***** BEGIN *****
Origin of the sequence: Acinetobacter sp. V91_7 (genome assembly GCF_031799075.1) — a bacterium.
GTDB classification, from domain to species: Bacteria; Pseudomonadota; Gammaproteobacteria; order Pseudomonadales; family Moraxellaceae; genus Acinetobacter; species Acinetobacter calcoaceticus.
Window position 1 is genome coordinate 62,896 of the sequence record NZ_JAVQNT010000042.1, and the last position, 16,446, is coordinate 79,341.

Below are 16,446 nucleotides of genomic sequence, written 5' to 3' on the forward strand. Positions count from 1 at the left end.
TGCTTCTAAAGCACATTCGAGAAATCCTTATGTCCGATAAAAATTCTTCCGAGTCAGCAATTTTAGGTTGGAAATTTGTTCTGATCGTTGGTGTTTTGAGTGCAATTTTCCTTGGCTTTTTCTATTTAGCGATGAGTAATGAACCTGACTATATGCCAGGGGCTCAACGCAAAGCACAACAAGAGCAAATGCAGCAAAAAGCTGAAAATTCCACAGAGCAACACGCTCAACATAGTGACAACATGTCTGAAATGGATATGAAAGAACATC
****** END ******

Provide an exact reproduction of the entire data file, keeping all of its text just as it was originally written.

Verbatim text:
Origin of the sequence: Acinetobacter sp. V91_7 (genome assembly GCF_031799075.1) — a bacterium.
GTDB classification, from domain to species: Bacteria; Pseudomonadota; Gammaproteobacteria; order Pseudomonadales; family Moraxellaceae; genus Acinetobacter; species Acinetobacter calcoaceticus.
Window position 1 is genome coordinate 62,896 of the sequence record NZ_JAVQNT010000042.1, and the last position, 16,446, is coordinate 79,341.

Below are 16,446 nucleotides of genomic sequence, written 5' to 3' on the forward strand. Positions count from 1 at the left end.
TGCTTCTAAAGCACATTCGAGAAATCCTTATGTCCGATAAAAATTCTTCCGAGTCAGCAATTTTAGGTTGGAAATTTGTTCTGATCGTTGGTGTTTTGAGTGCAATTTTCCTTGGCTTTTTCTATTTAGCGATGAGTAATGAACCTGACTATATGCCAGGGGCTCAACGCAAAGCACAACAAGAGCAAATGCAGCAAAAAGCTGAAAATTCCACAGAGCAACACGCTCAACATAGTGACAACATGTCTGAAATGGATATGAAAGAACATC